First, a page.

Regarding fitting issues related to Scarpa shells not being flat under the foot: In my experience, Sole insoles provide a good fit in Scarpa boots because the bottom of the insole roughly follows the shape of the shell. The fact that the Soles are somewhat stiff under the arch and aren’t flat on the bottom makes for more even molding of the liners and takes up less space in the shell compared to flat bottom insoles. This has worked for me on a few different pairs of Scarpas with only minor tweaking required after initial fitting.

    Thanks for the site,

  7. Lou August 22nd, 2010 12:42 pm

    See, exactly, if the high arch of the Scarpa bothers the foot, you use a footbed you can thin out in the problem area. In my experience doing so is rather tedious but does work and is how I fit Scarpas when necessary. For example, I used Scarpa Spirit 3 on Denali for my summit ski descent, and did something like that to eliminate the high arch. Lots of work to get it right, but it was worth it.

  8. Rob August 31st, 2010 3:21 pm

    Hi Lou,
    Thanks for the write-up. I am a bit late to the party, having been traveling, but better late than never.

    As Dan said above, you need cavities between the reflective surface and the heat emitting object (your foot). We are adding more holes to the CD Thin EVA layer, so that the laminate has more air-filled pockets between it and your foot. This should increase the effectiveness. Testing of some new versions will be done by the end of September.

    Rob, Product Director, SOLE

  Your Comments

  Recent Posts

Facebook Twitter Email Instagram Youtube

WildSnow Twitter Feed


  • Blogroll & Links

  • Welcome to Louis (Lou) Dawson's backcountry skiing information & opinion website. Lou's passion for the past 50 years has been alpinism, climbing, mountaineering and skiing -- along with all manner of outdoor recreation. He has authored numerous books and articles about ski touring and is well known as the first person to ski down all 54 of Colorado's 14,000-foot peaks, otherwise known as the Fourteeners! Books and free ski touring news and information here.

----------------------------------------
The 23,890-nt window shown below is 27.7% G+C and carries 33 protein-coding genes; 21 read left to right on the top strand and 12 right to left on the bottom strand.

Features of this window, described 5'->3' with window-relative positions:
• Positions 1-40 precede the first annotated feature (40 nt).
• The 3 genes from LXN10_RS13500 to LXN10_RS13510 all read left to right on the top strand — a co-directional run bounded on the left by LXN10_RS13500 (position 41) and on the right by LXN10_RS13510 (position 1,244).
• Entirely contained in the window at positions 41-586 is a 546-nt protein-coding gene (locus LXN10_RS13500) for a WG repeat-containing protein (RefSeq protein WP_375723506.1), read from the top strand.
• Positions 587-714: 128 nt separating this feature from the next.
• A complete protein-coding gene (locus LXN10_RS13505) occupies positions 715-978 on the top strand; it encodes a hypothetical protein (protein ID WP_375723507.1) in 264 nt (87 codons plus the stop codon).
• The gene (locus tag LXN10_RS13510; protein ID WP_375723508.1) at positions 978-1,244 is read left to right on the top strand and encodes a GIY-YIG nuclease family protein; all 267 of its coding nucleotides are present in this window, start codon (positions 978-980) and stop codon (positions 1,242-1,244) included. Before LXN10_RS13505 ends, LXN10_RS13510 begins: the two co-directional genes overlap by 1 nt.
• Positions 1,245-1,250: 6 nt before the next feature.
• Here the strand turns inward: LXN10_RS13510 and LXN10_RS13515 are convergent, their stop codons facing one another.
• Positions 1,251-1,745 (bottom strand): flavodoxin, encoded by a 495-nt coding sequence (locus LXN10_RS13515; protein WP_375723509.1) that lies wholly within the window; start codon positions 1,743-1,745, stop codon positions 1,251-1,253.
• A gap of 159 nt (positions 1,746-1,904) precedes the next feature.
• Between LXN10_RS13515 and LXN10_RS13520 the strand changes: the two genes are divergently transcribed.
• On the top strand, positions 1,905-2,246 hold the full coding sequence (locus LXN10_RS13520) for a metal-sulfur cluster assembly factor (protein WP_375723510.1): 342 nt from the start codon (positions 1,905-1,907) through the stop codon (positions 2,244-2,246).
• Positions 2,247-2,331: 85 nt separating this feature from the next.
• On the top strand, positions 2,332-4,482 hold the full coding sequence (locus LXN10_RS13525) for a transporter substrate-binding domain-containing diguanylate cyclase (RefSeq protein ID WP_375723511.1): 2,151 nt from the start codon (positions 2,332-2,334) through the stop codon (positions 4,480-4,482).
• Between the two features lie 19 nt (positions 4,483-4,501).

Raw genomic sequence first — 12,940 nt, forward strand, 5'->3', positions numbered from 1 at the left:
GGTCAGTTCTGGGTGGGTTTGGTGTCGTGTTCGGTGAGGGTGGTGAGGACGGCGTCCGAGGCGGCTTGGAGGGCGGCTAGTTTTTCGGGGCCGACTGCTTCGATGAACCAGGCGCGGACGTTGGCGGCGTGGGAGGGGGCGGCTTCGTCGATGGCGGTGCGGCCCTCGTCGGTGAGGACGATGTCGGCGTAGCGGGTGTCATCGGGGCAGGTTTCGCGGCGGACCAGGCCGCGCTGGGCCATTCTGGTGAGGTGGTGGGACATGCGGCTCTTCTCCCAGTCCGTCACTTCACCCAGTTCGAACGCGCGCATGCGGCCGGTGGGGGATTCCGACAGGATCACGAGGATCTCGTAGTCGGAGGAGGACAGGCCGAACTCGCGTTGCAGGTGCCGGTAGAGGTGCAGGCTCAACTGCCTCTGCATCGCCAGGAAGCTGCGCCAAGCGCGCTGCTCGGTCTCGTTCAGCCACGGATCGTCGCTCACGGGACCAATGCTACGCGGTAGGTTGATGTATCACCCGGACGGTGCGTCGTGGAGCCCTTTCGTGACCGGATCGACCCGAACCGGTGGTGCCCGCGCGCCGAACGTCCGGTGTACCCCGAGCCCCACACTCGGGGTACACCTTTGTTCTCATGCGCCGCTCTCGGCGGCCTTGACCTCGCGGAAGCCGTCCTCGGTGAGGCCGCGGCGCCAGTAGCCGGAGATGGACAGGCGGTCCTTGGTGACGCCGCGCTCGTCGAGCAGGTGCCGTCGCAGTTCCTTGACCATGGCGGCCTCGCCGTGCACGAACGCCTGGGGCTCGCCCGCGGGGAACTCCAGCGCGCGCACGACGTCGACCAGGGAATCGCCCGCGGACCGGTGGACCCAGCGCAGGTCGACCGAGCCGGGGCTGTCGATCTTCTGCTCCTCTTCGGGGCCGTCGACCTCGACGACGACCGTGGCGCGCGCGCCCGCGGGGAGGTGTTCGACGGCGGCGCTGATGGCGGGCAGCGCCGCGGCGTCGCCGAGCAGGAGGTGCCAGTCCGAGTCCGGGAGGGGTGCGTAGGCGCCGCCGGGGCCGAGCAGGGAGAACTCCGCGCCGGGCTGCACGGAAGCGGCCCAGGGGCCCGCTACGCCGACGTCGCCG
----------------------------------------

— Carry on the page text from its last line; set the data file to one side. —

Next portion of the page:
All material on this website is copyrighted, the name WildSnow is trademarked, permission required for reproduction (electronic or otherwise) and display on other websites. PLEASE SEE OUR COPYRIGHT and TRADEMARK INFORMATION.

    We include "affiliate sales" links with most of our blog posts. This means we receive a percentage of a sale if you click over from our site (at no cost to you). None of our affiliate commission links are direct relationships with specific gear companies or shopping carts, instead we remain removed by using a third party who manages all our affiliate sales and relationships. We also sell display "banner" advertising, in this case our relationships are closer to the companies who advertise, but our display advertising income is carefully separated financially and editorially from our blog content, over which we always maintain 100% editorial control -- we make this clear during every advertising deal we work out. Please also notice we do the occasional "sponsored" post, these are under similar financial arrangements as our banner advertising, only the banner or other type of reference to a company are included in the blog post, simply to show they provided financial support to WildSnow.com and provide them with advertising in return. Unlike most other "sponsored content" you find on the internet, our sponsored posts are entirely under our editorial control and created by WildSnow specific writers.See our full disclosures here.

    Backcountry skiing is dangerous. You may be killed or severely injured if you do any form of ski mountaineering, skimo randonnee and randonnée skiing. The information and news on this website is intended only as general information. Due to human error and passing time, the information, text and images contained within this website may be inaccurate, false, or out-of-date. By using, reading or viewing the information provided on this website, you agree to absolve the owners of Wild Snow as well as content contributors of any liability for injuries or losses incurred while using such information. Furthermore, you agree to use any of this website's information, maps, photos, or binding mounting instructions templates at your own risk, and waive Wild Snow owners and contributors of liability for use of said items for ski touring or any other use.

    Switch To Mobile Version